The Mesmerist by Barbara Ewing

This one was sitting on a charity shop shelf, and I had to bring it home.

A Secret Alchemy by Emma Darwin

I spotted this one at a fundraising sale for our local museum.

Eden’s Garden by Juliet Greenwood

This one was ordered from the publisher after reading Claire’s review.

You by Joanna Briscoe

This one dropped through by letterbox, unsolicited, a few years ago, and I like the look of it but I’ve never quite got around to picking it up.

Darkness Falls All Over Again by Nigel Balchin

I bought this one when I was living in London. I remember listening to the radio, hearing somebody pick this as their favourite book set in London. and saying that it was like ‘The End of the Affair’ – but better.

The Winter Sea by Susanna Kearsley

This was a gift from a very generous Virago Secret Santa a couple of years ago,

Two-Thirds of a Ghost by Helen McCloy

This is a green numbered Penguin that I picked up in a very good second-hand bookshop in Falmouth.

A Wreath for the Enemy by Pamela Frankau

I can remember my fiancé – a trained spotter of Virago Modern Classics – coming home with this one.

And here are my two possible substitutes:

The Children’s Book by A S Byatt

I pounced on this brand new hardback copy when it was being sold very cheaply at a library sale.

The Heart of London by Monica Dickens

This one came from a bookshop in Redruth, on a day when I had to be very picky because there were so many books I would have liked. It made the cut because I love Monica Dickens, and it is such a lovely editions.

Wish me luck!

Sixes

It was Jo’s idea last year, and we’re doing it again this year.

Celebrate the first six months of the reading year by putting six books into each of six categories.

It’s not quite as easy as it looks. I tweaked the categories last year to suit my reading style, and I’ve tweaked them a little more this year to make sure that the right books got in.

Here they are!

******

Six Books that tugged at my heartstrings

The Night Rainbow by Claire King
The Lonely by Paul Gallico
A Perfect Gentle Knight by Kit Pearson
The Blue Castle by Lucy Maud Montgomery
The Young Clementina by D E Stevenson
Letters from Skye by Jessica Brockmole

******

Six books illuminated by wonderful voices from the twentieth century

The Painted Veil by W. Somerset Maugham
The Fool Of The Family by Margaret Kennedy
A Pixy in Petticoats by John Trevena
Mariana by Monica Dickens
Excellent Women by Barbara Pym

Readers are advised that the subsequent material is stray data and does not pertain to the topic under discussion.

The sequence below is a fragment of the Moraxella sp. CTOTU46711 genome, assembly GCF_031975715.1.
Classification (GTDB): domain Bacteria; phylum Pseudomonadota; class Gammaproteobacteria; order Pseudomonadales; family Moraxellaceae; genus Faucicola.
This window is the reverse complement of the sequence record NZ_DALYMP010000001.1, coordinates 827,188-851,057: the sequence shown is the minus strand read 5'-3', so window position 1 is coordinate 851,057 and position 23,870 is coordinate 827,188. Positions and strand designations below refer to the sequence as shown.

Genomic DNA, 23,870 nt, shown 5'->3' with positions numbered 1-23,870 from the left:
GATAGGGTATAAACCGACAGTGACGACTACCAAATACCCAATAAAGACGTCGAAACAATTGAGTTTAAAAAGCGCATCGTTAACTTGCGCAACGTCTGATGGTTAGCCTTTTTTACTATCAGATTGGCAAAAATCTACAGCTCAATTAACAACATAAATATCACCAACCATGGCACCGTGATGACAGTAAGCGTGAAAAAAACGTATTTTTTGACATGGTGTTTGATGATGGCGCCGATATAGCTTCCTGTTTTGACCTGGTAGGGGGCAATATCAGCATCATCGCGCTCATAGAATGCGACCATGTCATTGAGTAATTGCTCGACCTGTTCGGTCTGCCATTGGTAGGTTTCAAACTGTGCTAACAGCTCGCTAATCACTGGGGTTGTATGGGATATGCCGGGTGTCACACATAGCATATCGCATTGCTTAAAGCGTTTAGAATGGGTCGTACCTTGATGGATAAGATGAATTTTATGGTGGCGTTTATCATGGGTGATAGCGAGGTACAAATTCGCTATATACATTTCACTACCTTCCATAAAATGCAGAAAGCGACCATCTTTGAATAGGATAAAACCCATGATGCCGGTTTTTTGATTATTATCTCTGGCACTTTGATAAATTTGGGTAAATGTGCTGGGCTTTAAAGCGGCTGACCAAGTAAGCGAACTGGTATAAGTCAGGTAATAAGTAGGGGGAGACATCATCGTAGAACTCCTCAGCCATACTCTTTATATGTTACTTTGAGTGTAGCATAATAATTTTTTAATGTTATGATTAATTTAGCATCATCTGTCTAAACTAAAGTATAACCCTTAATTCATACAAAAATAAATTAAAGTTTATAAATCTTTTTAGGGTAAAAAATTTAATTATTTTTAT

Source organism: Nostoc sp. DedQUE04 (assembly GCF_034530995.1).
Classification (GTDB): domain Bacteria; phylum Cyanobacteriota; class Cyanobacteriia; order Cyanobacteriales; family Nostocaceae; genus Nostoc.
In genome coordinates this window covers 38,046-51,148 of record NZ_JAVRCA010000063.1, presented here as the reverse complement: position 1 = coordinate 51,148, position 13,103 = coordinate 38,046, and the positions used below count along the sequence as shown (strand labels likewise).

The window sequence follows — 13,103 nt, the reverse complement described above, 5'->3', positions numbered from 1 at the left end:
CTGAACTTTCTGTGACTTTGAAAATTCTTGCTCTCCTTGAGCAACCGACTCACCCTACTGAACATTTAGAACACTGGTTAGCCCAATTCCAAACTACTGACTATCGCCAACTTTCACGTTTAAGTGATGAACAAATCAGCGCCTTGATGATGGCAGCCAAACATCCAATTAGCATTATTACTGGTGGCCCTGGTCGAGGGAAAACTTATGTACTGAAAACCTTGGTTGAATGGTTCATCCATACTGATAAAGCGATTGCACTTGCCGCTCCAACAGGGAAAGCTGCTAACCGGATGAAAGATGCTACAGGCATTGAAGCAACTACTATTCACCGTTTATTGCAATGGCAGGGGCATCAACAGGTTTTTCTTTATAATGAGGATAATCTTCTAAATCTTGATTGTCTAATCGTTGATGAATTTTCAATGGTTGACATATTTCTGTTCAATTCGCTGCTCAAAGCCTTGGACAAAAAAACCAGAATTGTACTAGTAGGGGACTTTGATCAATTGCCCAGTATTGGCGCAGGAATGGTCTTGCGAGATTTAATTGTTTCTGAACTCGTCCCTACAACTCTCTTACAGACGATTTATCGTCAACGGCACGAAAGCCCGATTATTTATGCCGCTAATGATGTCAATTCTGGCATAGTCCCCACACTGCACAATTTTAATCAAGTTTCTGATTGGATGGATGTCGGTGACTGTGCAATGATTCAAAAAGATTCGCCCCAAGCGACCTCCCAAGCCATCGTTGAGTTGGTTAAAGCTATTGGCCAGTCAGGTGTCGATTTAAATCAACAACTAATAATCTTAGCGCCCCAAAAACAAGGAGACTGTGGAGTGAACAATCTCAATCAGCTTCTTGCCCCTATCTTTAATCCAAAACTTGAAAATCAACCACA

The Slaves of Solitude by Patrick Hamilton

******

Six books that took me to another time and place

Serving Victoria: Life in the Royal Household by Kate Hubbard
This January Tale by Bryher
The Love-Charm of Bombs by Lara Feigel
In Diamond Square by Mercè Rodoreda
The Pinecone by Jenny Uglow
A Commonplace Killing by Siân Busby

******

Six books that introduced me to interesting new authors

Death of Lyndon Wilder and the Consequences Thereof by E.A. Dineley
The First Book Of Calamity Leek by Paula Lichtarowicz
Telling the Bees by Peggy Hesketh
The Sea Change by Joanna Rossiter
Chaplin and Company by Mave Fellowes
The View on the Way Down by Rebecca Wait

******

Six books I must mention that don’t fit nicely into any category

The Chaperone by Laura Moriarty
Yew Hall by L.M. Boston
Orkney by Amy Sackville
A Five Year Sentence by Bernice Rubens
The Asylum by John Harwood
Perfect by Rachel Joyce

******

Six Books I started in the first six months of the year and haven’t quite finished … yet …

The Palace of Curiosities by Rosie Garland
The House on the Cliff by Jon Godden
Elijah’s Mermaid by Essie Fox
The Criminal Conversation of Mrs Norton by Diane Atkinson
Warpaint by Alicia Foster
The Rich House by Stella Gibbons

******

Do think about putting your own sixes – it’s a great way of perusing your reading, and I’d love to read more lists.

A Little Holiday Book Shopping

A week’s holiday at home always means a trip to visit bookshops in another town, and today it was Truro.

Our first port if call was Pydar Mews Books, which has been a wonderful hunting ground for me over the years.

Here’s what I brought home today.

2013-05-15_20-11-42_558

I already own Rebecca by Daphne du Maurier, but I couldn’t resist adding a numbered Penguin to my shelves.

By Love Possessed by James Gould Cozzens was a random book I picked up because it was a numbered Penguin. It’s a story of small town America and there was a very warm endorsement from J B Priestley on the back cover.

And another numbered Penguin. Clochmerle by Gabriel Chevalier is, it seems, a much loved French comedy, and that was a good enough reason to pick it up.

Amberwell by D E Stevenson was an auto pick up!

The Happy Prisoner by Monica Dickens was a lovely find, as I left a copy behind in another bookshop a couple of years ago and regretWhite Ladiested it. I just love her writing.

I tracked down a particular edition of Jennie by Paul Gallico for a friend a few years ago – she had borrowed a copy, lost it, and wanted to track down another copy of the same edition but didn’t know her way around the internet- and I liked the look of it, so the next copy I saw I picked up. Today!